** byte.
*/
#define WAL_WRITE_LOCK 0
#define WAL_ALL_BUT_WRITE 1
#define WAL_CKPT_LOCK 1
#define WAL_RECOVER_LOCK 2
#define WAL_READ_LOCK(I) (3+(I))
#define WAL_NREADER (SQLITE_SHM_NLOCK-3)
/* Object declarations */
typedef struct WalIndexHdr WalIndexHdr;
typedef struct WalIterator WalIterator;
typedef struct WalCkptInfo WalCkptInfo;
/*
** The following object holds a copy of the wal-index header content.
**
** The actual header in the wal-index consists of two copies of this
** object followed by one instance of the WalCkptInfo object.
** For all versions of SQLite through 3.10.0 and probably beyond,
** the locking bytes (WalCkptInfo.aLock) start at offset 120 and
** the total header size is 136 bytes.
**
** The szPage value can be any power of 2 between 512 and 32768, inclusive.
** Or it can be 1 to represent a 65536-byte page. The latter case was
** added in 3.7.1 when support for 64K pages was added.
*/
struct WalIndexHdr {
u32 iVersion; /* Wal-index version */
u32 unused; /* Unused (padding) field */
u32 iChange; /* Counter incremented each transaction */
u8 isInit; /* 1 when initialized */
u8 bigEndCksum; /* True if checksums in WAL are big-endian */
u16 szPage; /* Database page size in bytes. 1==64K */
u32 mxFrame; /* Index of last valid frame in the WAL */
u32 nPage; /* Size of database in pages */
u32 aFrameCksum[2]; /* Checksum of last frame in log */
u32 aSalt[2]; /* Two salt values copied from WAL header */
u32 aCksum[2]; /* Checksum over all prior fields */
};
/*
** A copy of the following object occurs in the wal-index immediately
** following the second copy of the WalIndexHdr. This object stores
** information used by checkpoint.
**
** nBackfill is the number of frames in the WAL that have been written
** back into the database. (We call the act of moving content from WAL to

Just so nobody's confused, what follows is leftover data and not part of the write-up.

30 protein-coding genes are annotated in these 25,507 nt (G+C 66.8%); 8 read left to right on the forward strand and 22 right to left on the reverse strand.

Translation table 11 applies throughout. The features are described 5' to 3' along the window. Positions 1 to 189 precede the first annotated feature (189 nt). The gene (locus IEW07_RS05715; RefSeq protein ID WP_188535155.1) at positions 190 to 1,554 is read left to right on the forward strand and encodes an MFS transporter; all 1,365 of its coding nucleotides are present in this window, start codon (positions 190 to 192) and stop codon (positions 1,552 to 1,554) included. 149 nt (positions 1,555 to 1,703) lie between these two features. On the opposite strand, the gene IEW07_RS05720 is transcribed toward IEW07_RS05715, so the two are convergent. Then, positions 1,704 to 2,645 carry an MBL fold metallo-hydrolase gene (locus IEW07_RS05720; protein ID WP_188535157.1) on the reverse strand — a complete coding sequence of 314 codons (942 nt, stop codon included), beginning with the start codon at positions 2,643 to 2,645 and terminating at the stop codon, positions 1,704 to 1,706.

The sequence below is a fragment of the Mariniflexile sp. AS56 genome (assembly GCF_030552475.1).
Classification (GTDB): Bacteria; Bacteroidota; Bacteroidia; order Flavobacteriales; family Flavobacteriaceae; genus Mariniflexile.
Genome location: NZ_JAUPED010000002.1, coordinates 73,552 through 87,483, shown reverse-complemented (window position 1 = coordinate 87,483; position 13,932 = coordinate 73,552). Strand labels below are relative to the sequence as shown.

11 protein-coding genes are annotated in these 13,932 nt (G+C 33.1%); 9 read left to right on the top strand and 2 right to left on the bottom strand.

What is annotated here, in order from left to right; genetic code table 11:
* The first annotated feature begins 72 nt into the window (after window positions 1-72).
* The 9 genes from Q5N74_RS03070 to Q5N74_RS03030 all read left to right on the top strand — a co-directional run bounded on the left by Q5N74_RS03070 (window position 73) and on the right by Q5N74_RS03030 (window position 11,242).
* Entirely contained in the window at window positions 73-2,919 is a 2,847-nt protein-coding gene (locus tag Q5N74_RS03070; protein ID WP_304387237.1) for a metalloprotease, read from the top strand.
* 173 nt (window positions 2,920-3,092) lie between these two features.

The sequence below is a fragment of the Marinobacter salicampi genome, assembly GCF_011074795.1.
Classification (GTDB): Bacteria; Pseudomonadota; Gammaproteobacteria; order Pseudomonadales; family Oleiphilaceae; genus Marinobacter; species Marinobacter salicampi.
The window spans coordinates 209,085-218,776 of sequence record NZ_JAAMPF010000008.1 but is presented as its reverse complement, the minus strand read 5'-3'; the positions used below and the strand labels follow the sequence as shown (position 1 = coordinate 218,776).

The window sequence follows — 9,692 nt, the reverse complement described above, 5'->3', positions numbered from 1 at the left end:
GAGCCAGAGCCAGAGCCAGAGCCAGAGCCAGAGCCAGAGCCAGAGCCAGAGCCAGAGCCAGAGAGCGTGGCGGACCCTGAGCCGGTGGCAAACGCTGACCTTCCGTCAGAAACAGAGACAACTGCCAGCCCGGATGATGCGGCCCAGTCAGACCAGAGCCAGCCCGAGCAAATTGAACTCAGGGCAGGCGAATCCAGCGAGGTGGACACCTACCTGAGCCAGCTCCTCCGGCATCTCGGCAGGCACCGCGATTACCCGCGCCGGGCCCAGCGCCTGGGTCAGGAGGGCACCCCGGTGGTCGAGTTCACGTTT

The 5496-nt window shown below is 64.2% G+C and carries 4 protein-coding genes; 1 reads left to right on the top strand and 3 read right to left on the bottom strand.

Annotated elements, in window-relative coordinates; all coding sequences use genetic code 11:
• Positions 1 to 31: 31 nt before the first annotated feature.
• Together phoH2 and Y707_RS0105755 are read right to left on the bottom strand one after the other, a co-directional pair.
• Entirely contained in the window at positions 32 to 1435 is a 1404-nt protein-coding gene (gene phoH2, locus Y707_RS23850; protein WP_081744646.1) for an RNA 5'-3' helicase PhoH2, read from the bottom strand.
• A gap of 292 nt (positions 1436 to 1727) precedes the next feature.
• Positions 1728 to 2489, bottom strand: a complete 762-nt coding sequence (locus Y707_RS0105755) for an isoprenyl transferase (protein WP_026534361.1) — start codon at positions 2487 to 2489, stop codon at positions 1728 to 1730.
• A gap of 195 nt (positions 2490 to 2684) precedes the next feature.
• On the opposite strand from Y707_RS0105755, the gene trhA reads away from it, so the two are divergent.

** database "backfilling".) The nBackfill number is never greater than
** WalIndexHdr.mxFrame. nBackfill can only be increased by threads
** holding the WAL_CKPT_LOCK lock (which includes a recovery thread).
** However, a WAL_WRITE_LOCK thread can move the value of nBackfill from
** mxFrame back to zero when the WAL is reset.
**
** nBackfillAttempted is the largest value of nBackfill that a checkpoint
** has attempted to achieve. Normally nBackfill==nBackfillAtempted, however
** the nBackfillAttempted is set before any backfilling is done and the
** nBackfill is only set after all backfilling completes. So if a checkpoint
** crashes, nBackfillAttempted might be larger than nBackfill. The
** WalIndexHdr.mxFrame must never be less than nBackfillAttempted.
**
** The aLock[] field is a set of bytes used for locking. These bytes should
** never be read or written.
**
** There is one entry in aReadMark[] for each reader lock. If a reader
** holds read-lock K, then the value in aReadMark[K] is no greater than
** the mxFrame for that reader. The value READMARK_NOT_USED (0xffffffff)
** for any aReadMark[] means that entry is unused. aReadMark[0] is
** a special case; its value is never used and it exists as a place-holder
** to avoid having to offset aReadMark[] indexs by one. Readers holding
** WAL_READ_LOCK(0) always ignore the entire WAL and read all content
** directly from the database.
**
** The value of aReadMark[K] may only be changed by a thread that
** is holding an exclusive lock on WAL_READ_LOCK(K). Thus, the value of
** aReadMark[K] cannot changed while there is a reader is using that mark
** since the reader will be holding a shared lock on WAL_READ_LOCK(K).
**
** The checkpointer may only transfer frames from WAL to database where
** the frame numbers are less than or equal to every aReadMark[] that is